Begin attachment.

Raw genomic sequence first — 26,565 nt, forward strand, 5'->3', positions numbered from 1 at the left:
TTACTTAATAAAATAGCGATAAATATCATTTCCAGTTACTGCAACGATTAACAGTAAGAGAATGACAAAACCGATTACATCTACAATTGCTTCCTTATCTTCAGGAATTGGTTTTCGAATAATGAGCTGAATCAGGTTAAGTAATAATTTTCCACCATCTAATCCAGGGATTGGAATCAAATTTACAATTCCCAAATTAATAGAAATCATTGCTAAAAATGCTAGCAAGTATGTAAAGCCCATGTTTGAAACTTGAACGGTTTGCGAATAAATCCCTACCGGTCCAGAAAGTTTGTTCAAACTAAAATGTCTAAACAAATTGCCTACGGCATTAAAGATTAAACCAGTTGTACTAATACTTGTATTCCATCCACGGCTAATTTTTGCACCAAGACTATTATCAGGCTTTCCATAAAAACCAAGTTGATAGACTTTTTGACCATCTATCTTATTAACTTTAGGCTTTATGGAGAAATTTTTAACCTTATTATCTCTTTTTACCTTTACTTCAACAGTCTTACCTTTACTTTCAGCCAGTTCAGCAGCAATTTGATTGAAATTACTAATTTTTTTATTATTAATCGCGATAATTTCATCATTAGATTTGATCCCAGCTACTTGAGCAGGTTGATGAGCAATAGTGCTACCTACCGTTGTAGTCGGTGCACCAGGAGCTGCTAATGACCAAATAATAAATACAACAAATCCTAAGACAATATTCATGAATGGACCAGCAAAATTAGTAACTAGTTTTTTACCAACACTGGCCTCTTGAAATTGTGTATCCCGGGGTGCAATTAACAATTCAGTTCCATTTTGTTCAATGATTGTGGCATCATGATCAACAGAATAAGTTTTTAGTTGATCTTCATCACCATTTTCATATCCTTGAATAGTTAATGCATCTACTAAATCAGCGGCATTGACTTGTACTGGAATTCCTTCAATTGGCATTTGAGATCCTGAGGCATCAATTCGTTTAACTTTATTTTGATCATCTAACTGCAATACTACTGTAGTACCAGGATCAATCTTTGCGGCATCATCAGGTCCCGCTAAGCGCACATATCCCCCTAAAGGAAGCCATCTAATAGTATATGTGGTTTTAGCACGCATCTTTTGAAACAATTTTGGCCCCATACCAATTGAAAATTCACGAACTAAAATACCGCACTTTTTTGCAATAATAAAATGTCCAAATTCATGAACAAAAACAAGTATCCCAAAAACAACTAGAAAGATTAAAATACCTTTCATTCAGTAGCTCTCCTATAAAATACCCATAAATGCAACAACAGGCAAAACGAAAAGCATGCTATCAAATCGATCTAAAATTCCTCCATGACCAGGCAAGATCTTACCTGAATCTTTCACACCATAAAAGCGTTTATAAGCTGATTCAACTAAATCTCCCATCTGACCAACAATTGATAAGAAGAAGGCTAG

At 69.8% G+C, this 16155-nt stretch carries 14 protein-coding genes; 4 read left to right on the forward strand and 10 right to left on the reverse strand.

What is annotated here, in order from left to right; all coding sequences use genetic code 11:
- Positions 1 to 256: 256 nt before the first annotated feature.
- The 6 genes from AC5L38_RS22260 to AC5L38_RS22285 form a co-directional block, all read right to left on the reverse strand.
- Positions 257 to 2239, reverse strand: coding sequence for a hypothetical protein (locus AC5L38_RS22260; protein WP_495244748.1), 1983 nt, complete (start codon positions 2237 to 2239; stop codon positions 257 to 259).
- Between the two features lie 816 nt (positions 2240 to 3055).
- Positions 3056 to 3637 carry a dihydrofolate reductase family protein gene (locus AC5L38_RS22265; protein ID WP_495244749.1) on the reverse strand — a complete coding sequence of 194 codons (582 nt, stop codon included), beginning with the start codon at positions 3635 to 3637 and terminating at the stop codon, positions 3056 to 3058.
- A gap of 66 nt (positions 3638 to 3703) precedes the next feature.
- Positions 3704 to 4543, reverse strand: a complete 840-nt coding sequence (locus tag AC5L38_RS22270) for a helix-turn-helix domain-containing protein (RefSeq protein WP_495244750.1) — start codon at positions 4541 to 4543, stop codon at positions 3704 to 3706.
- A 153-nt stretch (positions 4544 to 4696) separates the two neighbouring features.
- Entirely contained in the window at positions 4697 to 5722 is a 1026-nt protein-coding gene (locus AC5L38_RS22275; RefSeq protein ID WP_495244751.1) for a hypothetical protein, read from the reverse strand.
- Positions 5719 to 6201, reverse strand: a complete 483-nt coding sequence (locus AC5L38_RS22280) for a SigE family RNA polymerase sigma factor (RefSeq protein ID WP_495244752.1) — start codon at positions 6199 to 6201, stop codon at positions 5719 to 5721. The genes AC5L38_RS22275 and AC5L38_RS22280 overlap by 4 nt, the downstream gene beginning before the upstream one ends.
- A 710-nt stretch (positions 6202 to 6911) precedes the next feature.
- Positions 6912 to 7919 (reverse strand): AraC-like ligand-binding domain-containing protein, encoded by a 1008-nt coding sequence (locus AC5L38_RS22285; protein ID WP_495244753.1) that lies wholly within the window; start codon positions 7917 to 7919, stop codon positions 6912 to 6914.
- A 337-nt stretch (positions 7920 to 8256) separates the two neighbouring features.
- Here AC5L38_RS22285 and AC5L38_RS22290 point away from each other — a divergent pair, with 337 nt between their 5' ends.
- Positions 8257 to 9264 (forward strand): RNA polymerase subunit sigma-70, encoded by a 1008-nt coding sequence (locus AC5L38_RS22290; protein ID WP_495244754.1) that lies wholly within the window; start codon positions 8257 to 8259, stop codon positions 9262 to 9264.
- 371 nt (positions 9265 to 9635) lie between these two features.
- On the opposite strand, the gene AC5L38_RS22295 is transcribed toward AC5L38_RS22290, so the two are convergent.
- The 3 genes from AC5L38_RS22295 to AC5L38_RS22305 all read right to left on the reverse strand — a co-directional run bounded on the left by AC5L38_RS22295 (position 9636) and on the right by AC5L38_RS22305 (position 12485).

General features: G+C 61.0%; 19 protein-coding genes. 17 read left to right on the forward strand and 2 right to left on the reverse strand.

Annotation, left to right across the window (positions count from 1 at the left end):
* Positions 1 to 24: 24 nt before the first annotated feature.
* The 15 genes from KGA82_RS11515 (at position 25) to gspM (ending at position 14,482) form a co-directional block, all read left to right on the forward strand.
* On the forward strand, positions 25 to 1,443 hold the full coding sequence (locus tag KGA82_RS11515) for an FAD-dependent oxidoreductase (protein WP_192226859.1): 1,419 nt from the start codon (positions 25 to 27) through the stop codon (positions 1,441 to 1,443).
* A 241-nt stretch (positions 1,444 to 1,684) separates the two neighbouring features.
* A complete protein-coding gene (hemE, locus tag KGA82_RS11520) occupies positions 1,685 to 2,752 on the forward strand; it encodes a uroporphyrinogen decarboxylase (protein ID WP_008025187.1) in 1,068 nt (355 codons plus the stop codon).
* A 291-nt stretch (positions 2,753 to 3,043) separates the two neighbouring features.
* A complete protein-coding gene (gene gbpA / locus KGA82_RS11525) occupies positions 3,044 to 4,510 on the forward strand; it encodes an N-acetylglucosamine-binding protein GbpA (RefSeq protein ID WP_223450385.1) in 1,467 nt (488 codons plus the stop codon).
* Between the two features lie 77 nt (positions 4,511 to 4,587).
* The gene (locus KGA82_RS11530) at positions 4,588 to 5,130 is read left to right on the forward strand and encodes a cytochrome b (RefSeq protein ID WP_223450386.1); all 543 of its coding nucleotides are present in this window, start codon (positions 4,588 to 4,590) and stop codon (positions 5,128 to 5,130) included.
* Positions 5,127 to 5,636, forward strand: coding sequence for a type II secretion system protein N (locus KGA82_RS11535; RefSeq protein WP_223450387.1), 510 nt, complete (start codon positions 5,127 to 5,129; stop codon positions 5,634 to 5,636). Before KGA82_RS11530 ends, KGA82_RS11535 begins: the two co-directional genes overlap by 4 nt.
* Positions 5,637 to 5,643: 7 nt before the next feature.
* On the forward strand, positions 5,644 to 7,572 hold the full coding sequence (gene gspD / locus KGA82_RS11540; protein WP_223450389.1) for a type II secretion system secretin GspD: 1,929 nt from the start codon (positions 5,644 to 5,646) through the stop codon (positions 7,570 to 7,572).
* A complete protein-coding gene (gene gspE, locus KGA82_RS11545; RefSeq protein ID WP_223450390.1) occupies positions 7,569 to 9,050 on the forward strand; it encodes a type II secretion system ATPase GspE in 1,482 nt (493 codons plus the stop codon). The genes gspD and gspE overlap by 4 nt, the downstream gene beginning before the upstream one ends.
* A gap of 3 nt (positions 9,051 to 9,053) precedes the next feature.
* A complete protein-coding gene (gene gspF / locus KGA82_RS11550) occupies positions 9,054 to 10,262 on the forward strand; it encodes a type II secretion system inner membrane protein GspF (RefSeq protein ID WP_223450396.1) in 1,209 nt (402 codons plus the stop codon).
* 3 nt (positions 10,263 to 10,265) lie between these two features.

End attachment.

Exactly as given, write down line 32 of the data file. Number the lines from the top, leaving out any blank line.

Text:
* Between the two features lie 77 nt (positions 4,511 to 4,587).